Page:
Jordan's Azraq Syrian refugee camp provides little solace this winter
AZRAQ REFUGEE CAMP, Jordan – “My house was raided, robbed and burned to the ground by regime forces,” said Syrian refugee Ghazi Shehadeh.
“Our village is in northern Syria, but we didn't go to Turkey, we left to go to Jordan because we have the same tribal customs. In Jordan they can understand us better, and we thought that they wouldn’t look at us like strangers,” Shehadeh added.
Exactly three years after that life-altering event, Shehadeh says he is no longer sure he made the right decision. With the UN fast running out of funds and on Monday launching an “unprecedented” $16bn emergency appeal to help the most vulnerable, including many Syrian refugees, and with Jordanian impatience with the more than 600,000 Syrian refugees, there is now little hope that this once proud tribal leader will be able to provide for his family and tribe this winter.
The 58-year-old father of 11 who had previously held a civilian position in the military conscription office in Hama, western Syria, was told in late November 2011 that intelligence reports had identified him as a possible rebel and a Free Syria Army collaborator.
Shehadeh told Middle East Eye that he wasn’t and that the fighting had prevented him from coming to work from his home village of Khabr Fedda, but it didn’t matter. He knew that once he was reported his life and his family would be in grave danger.
With the situation growing increasingly precarious in Syria, Shehadeh spent the next few days and weeks making arrangements for his family to flee to safety in Jordan, along with 80 people from his tribe. He stayed on in his village for a while longer, but once army checkpoints began appearing even there, he too fled south to rejoin his family.
As Shehadeh thinks back to that turbulent time, he shakes his head in disbelief and explains that he still finds it hard to fathom the massive changes that were to come.
"I always thought I would be buried in my ancestral land," he said. “But now I don’t know what the future holds.”
Arrival in Jordan
Arriving in Jordan wasn’t easy but Shehadeh’s family was able to stay with 350 people from their tribe, the Shehadeh. Together, they built a makeshift refugee camp in Kherbet al-Souq, a residential area on the outskirts of Amman where they settled in May 2012 and soon built a school for the refugee children.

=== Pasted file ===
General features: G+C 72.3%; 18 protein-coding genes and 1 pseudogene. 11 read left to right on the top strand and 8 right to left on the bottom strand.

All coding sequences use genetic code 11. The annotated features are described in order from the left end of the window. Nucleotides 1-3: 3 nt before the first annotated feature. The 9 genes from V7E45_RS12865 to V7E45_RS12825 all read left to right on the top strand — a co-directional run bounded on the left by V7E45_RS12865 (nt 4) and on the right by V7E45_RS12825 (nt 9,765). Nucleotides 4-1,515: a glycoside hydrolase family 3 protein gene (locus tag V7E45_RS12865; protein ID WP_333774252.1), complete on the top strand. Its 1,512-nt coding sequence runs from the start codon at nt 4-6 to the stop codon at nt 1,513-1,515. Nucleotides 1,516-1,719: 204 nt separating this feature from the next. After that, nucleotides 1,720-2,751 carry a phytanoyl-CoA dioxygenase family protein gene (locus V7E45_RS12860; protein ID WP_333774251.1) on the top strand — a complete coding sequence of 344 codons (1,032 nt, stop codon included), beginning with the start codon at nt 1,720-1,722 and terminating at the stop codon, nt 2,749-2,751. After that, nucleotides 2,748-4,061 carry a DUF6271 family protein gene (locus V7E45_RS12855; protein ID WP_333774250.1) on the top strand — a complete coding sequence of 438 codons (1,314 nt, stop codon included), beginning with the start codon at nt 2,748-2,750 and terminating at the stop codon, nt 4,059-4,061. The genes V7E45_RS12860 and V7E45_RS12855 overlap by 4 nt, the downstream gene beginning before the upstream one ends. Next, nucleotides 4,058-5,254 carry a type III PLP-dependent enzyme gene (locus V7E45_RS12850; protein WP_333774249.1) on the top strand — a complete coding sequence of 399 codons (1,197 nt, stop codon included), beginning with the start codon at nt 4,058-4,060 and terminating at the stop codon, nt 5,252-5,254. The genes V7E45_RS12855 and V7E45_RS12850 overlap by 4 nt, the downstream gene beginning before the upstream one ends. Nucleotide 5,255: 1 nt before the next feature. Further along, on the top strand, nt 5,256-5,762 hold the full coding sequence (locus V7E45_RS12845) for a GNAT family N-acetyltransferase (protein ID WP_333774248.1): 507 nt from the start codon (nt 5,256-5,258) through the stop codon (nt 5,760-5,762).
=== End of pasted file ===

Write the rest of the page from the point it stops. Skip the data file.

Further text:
They were largely living in tents, Shehadeh recalls, but they had electricity, TVs, refrigerators, and the freedom to work and move freely in Amman. They largely made do with UN vouchers they received and donations from local charities but some residents found employment at a nearby packing factory that helped to generate much-needed income for the camp.
However, after the opening of the Azraq refugee camp on the 30 April 2014 – the UN’s second mass camp for Syrian refugees - the Jordanian government issued an order to close all illegal camps in the country, including the camp that Shehadeh and his family had set up.
Shehadeh said that a large police force arrived at the Amman camp at dawn and ordered the family to pack all their belongings. “Did they expect us to resist?” he said. “The police helped us to pack, but we were not sure where we were going. They processed us in Serhan police station and sent us to Azraq refugee camp.”
The opening of Azraq camp was seen as an opportunity and a new beginning for refugees. However, more than six months after their forced relocation to the camp, many refugees, like Shahadeh, feel isolated and destitute. Home couldn't feel any further away.
Shehadeh feels this pain particularly acutely. Not only is he responsible for his 11 children, but for the 500 members of his tribe that are now living with him in the camp. As their tribal leader, he carries the weight of their wellbeing on his shoulders.
In Khibet al-Souk camp, he explains that he prided himself on having the means to support the tribe in their everyday lives, but in Azraq severe restrictions leave his hands tied.
Shehadeh and his tribe were expecting the new Azraq camp to be similar in scale and services to the Zaatari refugee camp – the first and largest UN refugee camp in Jordan. The tribe spent a few days there before moving closer to Amman but upon their arrival, they were shocked at the conditions they were presented with.
Azraq camp consisted of a number of shabby corrugated iron shelters that stretch into the distance as far as the eye could see. These shelters were surrounded by desert. There are no electrical appliances or water tanks in the makeshift homes.
With no power or electricity on site, Mahmoud’s tribe were given solar units and lanterns. They could use the units to charge mobile phones, and the lanterns were for restroom visits at night. The units often take all day to charge, and provide light for only three hours. The problems grow particularly acute in winter when shorter daylight hours and poor weather exasperate the problems.